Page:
How do I become a music lawyer?
December 4, 2012
Dear Music Lawyer,
I'm in my third year of law school and want to practice music law. I haven't found any job postings, and none of the entertainment lawyers I've met are willing to take me on even if I work for free. How do I become a music lawyer?
I get this question quite a lot. The bottom line is that it's generally tough to become a full-time music lawyer, especially if you live outside of a major music industry city (Los Angeles, Nashville, New York).
A few tips:
1) Be willing to work in related fields or jobs.
Many music lawyers start out practicing in other fields while they cultivate a music law practice. Since music law is really an umbrella term that involves a mix of many other general practice areas (labor, contracts, business, copyright, trademark, etc.), a legal job in any of those areas could be helpful.
There are also lots of stories of music lawyers that started off playing music, working for or running a record label, managing bands, etc.
2) Learn about the industry.
Most people don't realize how important it is to understand the music business, and they approach this area of the law as they would any other law job. In order to best represent music clients, you have to know what they're up against...what kind of people they deal with, who is interested in getting what and why.
If you don't have real-world experience in the industry, there are lots of good books out there that can give you an overview such as Donald Passman's "Everything You Need to Know About the Music Business" and the Brabec brothers' "Music, Money, and Success." That said, real-world industry experience is ideal, even it's merely interning with a local music business or volunteering to work at local music events.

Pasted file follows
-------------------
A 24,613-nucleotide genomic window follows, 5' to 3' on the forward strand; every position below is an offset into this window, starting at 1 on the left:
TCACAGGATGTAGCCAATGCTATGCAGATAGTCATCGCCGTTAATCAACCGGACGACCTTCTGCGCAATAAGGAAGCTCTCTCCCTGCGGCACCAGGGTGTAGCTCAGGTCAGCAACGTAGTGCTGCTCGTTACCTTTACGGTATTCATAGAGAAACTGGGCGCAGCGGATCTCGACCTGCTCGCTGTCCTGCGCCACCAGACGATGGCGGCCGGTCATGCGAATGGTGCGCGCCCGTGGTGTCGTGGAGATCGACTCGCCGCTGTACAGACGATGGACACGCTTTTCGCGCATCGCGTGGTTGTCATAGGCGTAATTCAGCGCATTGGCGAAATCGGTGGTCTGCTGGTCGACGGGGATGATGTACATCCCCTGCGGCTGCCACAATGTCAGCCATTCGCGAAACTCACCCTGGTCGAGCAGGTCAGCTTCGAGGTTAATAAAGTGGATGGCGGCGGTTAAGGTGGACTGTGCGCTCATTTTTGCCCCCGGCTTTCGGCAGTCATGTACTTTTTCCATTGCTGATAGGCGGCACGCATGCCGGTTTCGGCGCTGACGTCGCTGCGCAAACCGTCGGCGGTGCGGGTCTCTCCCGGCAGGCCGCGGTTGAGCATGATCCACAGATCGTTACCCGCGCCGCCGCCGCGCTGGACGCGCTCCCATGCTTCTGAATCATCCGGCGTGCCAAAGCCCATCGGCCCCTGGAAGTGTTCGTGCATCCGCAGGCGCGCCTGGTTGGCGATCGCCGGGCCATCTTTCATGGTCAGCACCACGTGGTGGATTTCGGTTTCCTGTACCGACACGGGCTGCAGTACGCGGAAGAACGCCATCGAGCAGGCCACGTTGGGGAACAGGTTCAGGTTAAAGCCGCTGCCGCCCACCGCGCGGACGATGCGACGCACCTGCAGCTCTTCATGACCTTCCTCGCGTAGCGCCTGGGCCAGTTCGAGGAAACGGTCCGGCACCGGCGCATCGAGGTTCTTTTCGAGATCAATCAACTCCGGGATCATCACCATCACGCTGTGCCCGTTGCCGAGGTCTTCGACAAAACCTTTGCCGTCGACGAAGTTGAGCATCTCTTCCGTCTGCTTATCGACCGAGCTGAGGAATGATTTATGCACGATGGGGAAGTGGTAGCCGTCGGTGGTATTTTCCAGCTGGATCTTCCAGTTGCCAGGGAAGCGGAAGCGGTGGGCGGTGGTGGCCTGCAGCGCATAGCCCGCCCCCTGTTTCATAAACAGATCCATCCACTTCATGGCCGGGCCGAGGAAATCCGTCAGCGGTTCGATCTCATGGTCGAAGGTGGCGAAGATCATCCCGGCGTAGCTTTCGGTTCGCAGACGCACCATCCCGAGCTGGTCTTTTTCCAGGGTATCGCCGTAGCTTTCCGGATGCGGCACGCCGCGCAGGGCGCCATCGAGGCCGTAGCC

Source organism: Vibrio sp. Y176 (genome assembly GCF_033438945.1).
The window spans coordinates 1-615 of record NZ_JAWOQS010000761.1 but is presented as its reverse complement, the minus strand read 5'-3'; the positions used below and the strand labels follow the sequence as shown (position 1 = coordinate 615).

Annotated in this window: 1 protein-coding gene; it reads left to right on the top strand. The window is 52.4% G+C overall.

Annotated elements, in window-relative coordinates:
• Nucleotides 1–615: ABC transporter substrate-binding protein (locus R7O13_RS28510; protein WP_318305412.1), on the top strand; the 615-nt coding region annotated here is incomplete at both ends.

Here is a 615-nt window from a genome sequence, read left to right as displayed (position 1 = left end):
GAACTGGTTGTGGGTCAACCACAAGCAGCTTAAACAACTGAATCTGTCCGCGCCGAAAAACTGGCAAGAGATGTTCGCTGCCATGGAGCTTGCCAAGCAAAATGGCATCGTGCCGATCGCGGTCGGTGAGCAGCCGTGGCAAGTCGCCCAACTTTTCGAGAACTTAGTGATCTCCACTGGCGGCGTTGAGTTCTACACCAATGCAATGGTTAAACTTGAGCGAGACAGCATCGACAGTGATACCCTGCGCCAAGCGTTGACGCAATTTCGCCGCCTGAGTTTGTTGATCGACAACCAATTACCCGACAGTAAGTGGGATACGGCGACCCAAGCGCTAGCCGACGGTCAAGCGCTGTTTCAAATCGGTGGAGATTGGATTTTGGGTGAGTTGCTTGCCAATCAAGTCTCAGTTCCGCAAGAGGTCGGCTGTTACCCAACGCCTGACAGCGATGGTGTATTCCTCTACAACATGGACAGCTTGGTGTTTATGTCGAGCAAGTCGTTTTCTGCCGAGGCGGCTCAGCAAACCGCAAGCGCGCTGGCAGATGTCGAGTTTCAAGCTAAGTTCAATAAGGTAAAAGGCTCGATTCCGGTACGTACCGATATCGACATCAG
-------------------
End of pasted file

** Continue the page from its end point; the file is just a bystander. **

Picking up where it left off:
3) Network, network, network.
For entertainers, success is often the result of networking (and talent, hopefully). The same is often true for music lawyers. In addition to networking for purposes of finding prospective clients, I've found attending continuing legal education (CLE) programs to be invaluable in getting to know other music lawyers. If you can bond with a more senior attorney and get him/her to view you as a colleague, he/she may be willing to help you when you get clients, hire you to do contract work, or even refer prospective clients your way.
TIP: Setting up informational interviews with music attorneys while a student is often received better than approaching them when you have a bar card and can also take on clients.
Overall, in my experience, the common thread to success as a music lawyer is being proactive and learning as much about the industry as possible. If you're willing to sacrifice a typical lawyer salary, that also helps.
Amy E. Mitchell